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GV Board Discusses Mining District Ponders Consolidation of Youth Programs

By Mary Fox

Supervisor Dan Brown opened the meeting of the Great Valley Town Board at 7:05 a.m. on June 9, 2014, with the pledge of allegiance to the flag.

Brown informed the board that the Town Assessor, Jeff Forster, reported that the Assessment Board of Review had eight people grieving 11 parcels of land, saying their assessments are too high.

“That’s really great, out of 1,500 parcels,” said Brown.

A discussion of a mining district, which would include all existing mines, north and south of Route 219, was held.

“This district would be run by state agencies,” said Brown, “and then we can keep out of it.”

Currently, the board must review anyone wanting to open a mine. With a mining district, the New York Department of Environmental Conservation and or the Corp of Engineers will be responsible for monitoring the district.

The planning board and town board will continue to work on it. Details will be reported as they develop. The planning board’s recommendations will be brought to a public hearing before a final decision is made.

“Having mines nearby has been a benefit to the town,” said Highway Superintendent Jack Harrington, “because of the short distance our trucks must travel for gravel. We have our own gravel pit but use Gernatt for sand and washed stone. One pass through the town can use 40-50 tons of sand.”

Harrington also reported that eight roads were tarred and chipped last week in one day.

Code Officer Rich Rinko was not present but reported that four new building permit applications have been received. One is by Ray Emerling of Emerling Chevrolet for an eight-unit apartment complex on land recently purchased on Martin Road. Emerling said he has built 60 such units around this area. No plans have been submitted to the planning board yet, unless they are presented at the Great Valley Town Planning Board meeting on Wednesday, June 11.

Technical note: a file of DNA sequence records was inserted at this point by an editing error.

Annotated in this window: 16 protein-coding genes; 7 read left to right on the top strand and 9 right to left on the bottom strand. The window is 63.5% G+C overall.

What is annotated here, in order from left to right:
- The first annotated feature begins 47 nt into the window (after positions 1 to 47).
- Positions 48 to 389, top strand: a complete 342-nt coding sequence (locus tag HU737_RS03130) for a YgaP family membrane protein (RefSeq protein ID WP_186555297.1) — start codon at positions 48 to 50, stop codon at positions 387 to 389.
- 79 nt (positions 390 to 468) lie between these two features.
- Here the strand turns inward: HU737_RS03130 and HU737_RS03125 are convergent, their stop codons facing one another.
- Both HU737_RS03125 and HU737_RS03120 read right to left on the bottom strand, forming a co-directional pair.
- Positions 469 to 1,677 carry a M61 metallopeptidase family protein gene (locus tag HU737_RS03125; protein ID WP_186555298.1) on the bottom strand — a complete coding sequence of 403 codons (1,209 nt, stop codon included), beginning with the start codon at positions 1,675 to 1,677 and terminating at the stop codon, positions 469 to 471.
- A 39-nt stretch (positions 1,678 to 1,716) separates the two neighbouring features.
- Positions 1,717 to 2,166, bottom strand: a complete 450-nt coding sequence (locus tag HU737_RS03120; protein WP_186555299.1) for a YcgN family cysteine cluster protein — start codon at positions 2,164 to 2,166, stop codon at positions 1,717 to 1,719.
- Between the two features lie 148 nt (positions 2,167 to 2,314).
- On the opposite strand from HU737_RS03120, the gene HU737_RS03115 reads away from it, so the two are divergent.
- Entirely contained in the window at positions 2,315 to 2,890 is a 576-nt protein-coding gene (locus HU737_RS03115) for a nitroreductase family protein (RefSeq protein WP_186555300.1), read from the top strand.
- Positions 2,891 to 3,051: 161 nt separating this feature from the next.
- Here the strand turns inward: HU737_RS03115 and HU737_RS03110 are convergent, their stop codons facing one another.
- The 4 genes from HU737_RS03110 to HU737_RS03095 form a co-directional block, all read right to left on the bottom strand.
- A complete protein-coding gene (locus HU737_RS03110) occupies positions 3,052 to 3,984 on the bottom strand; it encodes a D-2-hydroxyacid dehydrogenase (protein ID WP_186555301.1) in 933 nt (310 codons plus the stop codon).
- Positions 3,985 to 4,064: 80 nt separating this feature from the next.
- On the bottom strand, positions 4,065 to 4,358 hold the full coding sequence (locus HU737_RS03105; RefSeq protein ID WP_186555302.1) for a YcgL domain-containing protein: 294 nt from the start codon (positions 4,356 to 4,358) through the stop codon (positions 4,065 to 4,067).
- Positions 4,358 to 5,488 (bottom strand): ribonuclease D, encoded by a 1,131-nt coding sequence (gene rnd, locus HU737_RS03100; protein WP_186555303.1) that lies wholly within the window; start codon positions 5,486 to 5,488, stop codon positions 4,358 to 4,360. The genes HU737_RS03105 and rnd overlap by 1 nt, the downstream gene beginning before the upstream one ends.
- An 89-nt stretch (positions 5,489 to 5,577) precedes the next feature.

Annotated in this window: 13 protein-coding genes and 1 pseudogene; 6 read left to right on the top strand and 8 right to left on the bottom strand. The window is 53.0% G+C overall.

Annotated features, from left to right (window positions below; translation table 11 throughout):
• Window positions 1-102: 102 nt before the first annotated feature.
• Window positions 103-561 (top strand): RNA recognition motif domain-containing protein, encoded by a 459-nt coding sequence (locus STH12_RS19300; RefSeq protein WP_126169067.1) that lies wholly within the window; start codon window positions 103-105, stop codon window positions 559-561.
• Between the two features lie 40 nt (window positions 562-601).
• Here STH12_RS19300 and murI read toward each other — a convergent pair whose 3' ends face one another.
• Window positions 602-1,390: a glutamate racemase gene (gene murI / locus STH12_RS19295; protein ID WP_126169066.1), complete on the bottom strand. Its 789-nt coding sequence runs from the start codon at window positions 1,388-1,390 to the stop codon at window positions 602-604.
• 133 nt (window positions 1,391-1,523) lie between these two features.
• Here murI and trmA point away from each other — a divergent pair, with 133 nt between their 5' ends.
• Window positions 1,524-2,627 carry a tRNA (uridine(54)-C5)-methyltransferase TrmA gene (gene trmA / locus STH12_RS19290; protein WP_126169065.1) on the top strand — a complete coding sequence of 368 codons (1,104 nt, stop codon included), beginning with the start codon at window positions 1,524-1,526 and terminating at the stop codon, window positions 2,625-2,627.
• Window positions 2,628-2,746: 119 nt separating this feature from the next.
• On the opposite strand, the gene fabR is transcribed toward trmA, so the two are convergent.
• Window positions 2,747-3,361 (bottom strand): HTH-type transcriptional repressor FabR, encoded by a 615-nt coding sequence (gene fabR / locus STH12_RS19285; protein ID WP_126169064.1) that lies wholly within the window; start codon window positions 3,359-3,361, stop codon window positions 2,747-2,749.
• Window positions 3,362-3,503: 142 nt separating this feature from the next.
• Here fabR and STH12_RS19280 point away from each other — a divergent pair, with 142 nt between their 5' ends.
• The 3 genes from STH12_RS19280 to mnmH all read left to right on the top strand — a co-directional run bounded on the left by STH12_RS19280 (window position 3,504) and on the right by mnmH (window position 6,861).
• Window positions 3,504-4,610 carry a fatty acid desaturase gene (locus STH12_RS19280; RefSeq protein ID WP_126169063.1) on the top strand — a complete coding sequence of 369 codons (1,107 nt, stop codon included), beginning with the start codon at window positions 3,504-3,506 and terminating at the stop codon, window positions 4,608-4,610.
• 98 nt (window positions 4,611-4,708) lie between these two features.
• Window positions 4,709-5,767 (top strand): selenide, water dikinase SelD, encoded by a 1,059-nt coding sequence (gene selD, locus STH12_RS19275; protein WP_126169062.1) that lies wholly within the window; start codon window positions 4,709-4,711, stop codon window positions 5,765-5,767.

A proposal from Landscape Structures, a Minnesota firm that builds playgrounds, was presented. The playground would be for an age range of 5-12 years. The estimated cost of the 950-square-foot area would be $9,636.

Money for this project would come from money designated in the budget for the Youth Program.

“Playgrounds are no longer teeter totters and swings,” said Town Clerk Toni Evans. “Our playground (behind the Town Hall) is obsolete and unsafe.”

A decision was tabled until the July 7 board meeting. Brown is planning to meet with Landscape Structures representatives this week to discuss the playground.

Brown reported that the Missionary Alliance Church in Killbuck has requested the town to paint the rooms the Killbuck summer youth program uses in their building.

Treasurer Hildegarde Krause said, “The funds would have to come out of the summer youth program funds.”

A discussion was tabled until further information could be gathered.

The question of whether to consolidate the two youth programs in Great Valley and Killbuck was brought up. A special board meeting dedicated only to this issue will be held on June 23 “to set priorities” for the youth program.

The next meeting of the Great Valley Town Board is Monday, July 7 at 7 p.m. at the Great Valley Town Hall.

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